ECONOMY

Import restrictions are eased

import-restrictions-are-eased

The Bank of Greece, in association with the government and the commercial banks, are easing capital controls in Greece in an effort to allow the economy to return to some degree of normality after a month of activity freeze due to the lack of raw materials.

Banks will take some of the workload off the shoulder of the special committee for approving banking transactions as they will now have the authority to approve any import applications valued up to 100,000 euros per client per bank. The unofficial limit so far had been at 50,000 euros. Other measures to facilitate corporate transactions are also being considered.

With turnover in the business sector sliding by an average of 40 percent and losses estimated at 1.1 billion euros per week, the market is immediate seeking solutions, especially regarding the importing of raw materials. The market must also be quick to adjust in order to tackle the new conditions in place.

“Things are evolving in a quite satisfactory manner. In the next 10 days we will resolve the problems created,” pledged Bank of Greece Governor Yannis Stournaras. “In terms of approvals we are already very near the amount of monthly imports that the Greek economy made before the capital controls were imposed. Therefore, we are in general not very far from the way the economy operated before the capital controls,” added the former finance minister after a meeting he chaired on Friday with representatives of the government, employer associations and labor unions.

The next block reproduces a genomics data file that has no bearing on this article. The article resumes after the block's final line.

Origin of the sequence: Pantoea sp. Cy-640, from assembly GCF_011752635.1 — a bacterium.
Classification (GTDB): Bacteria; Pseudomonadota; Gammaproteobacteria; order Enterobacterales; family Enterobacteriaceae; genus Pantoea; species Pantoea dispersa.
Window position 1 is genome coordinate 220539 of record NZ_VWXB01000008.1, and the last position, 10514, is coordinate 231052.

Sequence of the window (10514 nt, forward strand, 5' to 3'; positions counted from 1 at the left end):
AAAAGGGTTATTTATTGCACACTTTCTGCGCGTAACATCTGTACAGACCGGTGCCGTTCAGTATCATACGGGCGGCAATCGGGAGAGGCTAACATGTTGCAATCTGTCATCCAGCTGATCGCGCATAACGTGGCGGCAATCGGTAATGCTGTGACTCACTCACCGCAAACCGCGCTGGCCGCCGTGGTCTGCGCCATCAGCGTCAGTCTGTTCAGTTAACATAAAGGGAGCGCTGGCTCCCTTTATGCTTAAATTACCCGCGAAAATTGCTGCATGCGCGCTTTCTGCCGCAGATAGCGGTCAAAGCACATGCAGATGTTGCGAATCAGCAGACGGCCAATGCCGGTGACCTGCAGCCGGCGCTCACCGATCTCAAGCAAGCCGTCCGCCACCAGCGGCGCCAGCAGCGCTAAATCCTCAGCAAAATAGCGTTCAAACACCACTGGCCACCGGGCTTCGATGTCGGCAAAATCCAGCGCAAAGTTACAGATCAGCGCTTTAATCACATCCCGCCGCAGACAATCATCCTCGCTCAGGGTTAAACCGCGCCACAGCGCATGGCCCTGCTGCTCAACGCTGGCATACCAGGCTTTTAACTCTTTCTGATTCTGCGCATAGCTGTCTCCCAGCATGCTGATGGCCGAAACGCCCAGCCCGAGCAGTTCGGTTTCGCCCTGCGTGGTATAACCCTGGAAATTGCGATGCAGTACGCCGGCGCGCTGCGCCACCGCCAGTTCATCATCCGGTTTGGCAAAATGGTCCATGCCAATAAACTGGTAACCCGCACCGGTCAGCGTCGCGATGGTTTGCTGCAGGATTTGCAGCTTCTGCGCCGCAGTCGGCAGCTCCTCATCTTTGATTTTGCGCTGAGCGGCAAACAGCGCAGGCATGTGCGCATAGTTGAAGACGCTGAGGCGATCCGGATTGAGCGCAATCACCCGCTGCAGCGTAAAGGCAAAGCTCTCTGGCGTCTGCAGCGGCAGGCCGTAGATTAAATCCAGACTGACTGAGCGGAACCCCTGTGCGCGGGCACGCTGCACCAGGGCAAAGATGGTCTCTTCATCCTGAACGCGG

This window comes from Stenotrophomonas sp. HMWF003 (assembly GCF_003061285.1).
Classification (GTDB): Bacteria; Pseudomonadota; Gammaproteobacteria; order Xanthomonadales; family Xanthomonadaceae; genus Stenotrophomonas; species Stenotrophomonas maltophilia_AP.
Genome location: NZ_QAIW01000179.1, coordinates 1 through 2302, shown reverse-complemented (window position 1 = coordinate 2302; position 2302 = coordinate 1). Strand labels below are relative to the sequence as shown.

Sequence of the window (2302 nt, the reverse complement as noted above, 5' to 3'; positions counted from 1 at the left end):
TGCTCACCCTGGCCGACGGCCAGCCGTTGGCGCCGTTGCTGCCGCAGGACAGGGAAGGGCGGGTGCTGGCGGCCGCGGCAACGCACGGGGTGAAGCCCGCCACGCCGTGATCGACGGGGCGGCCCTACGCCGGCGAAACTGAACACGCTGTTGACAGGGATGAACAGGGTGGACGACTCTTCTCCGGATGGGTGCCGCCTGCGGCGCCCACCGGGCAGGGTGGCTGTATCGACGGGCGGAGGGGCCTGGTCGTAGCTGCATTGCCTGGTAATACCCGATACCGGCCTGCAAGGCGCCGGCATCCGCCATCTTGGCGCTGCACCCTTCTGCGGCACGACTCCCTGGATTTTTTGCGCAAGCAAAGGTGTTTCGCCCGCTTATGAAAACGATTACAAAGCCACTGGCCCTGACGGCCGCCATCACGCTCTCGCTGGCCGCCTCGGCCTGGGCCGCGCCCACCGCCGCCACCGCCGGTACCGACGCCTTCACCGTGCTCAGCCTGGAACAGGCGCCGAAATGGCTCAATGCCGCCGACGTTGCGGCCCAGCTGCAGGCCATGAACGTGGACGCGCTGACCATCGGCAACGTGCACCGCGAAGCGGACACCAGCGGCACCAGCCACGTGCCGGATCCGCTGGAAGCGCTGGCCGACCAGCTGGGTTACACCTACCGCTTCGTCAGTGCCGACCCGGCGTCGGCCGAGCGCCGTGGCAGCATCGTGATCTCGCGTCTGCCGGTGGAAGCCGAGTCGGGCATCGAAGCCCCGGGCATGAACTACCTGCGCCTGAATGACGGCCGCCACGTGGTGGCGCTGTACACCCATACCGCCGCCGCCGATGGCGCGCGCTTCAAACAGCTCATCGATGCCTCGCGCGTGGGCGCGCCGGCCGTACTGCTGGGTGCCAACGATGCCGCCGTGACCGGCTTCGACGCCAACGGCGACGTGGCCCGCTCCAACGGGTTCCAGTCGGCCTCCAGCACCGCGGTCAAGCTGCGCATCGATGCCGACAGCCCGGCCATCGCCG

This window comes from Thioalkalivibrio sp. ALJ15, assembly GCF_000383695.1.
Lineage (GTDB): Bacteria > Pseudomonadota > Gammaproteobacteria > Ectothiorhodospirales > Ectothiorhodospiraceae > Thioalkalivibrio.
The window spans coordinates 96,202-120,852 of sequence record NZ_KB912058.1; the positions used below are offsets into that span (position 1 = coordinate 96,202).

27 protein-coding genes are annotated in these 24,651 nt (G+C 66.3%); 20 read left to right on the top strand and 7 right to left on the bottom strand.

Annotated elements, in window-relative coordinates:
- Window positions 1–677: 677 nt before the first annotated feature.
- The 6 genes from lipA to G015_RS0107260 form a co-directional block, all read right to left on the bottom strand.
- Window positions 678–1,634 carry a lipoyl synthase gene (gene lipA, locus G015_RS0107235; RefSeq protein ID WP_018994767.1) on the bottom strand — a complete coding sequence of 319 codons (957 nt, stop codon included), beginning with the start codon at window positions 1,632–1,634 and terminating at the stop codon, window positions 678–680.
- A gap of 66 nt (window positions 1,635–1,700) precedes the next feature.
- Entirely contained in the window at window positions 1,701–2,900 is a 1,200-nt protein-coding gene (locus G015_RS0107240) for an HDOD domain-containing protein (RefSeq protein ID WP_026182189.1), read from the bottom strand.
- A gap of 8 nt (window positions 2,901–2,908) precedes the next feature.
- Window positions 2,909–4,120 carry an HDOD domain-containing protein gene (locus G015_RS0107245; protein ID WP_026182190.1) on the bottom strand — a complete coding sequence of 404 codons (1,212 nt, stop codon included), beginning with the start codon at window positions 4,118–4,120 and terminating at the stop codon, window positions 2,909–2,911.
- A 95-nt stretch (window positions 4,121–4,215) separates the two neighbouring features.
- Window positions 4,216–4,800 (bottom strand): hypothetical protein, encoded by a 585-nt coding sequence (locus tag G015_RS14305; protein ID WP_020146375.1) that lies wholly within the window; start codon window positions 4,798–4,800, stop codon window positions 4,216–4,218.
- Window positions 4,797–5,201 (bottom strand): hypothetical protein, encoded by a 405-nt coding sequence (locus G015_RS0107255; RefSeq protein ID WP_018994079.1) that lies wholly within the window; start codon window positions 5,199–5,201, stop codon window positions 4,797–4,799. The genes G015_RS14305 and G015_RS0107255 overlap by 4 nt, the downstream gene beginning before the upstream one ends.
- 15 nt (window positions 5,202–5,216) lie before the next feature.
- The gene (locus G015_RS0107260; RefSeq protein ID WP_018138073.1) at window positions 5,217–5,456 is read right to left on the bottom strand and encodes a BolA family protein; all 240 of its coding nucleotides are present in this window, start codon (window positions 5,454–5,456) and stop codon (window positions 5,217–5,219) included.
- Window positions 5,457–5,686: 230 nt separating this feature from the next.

According to the BoG, the special Banking Transactions Approval Committee has from June 29 to July 23 approved applications of 1.58 billion euros, which is less than half the monthly value of imports Greece regularly makes, amounting to some 3.7 billion euros.

The Greek economy has a very low degree of self-sufficiency, at just 20 percent, which means that 80 percent of raw materials and finished products are imported. Notably, the 1.58 billion euros approved does not necessarily concern import payments.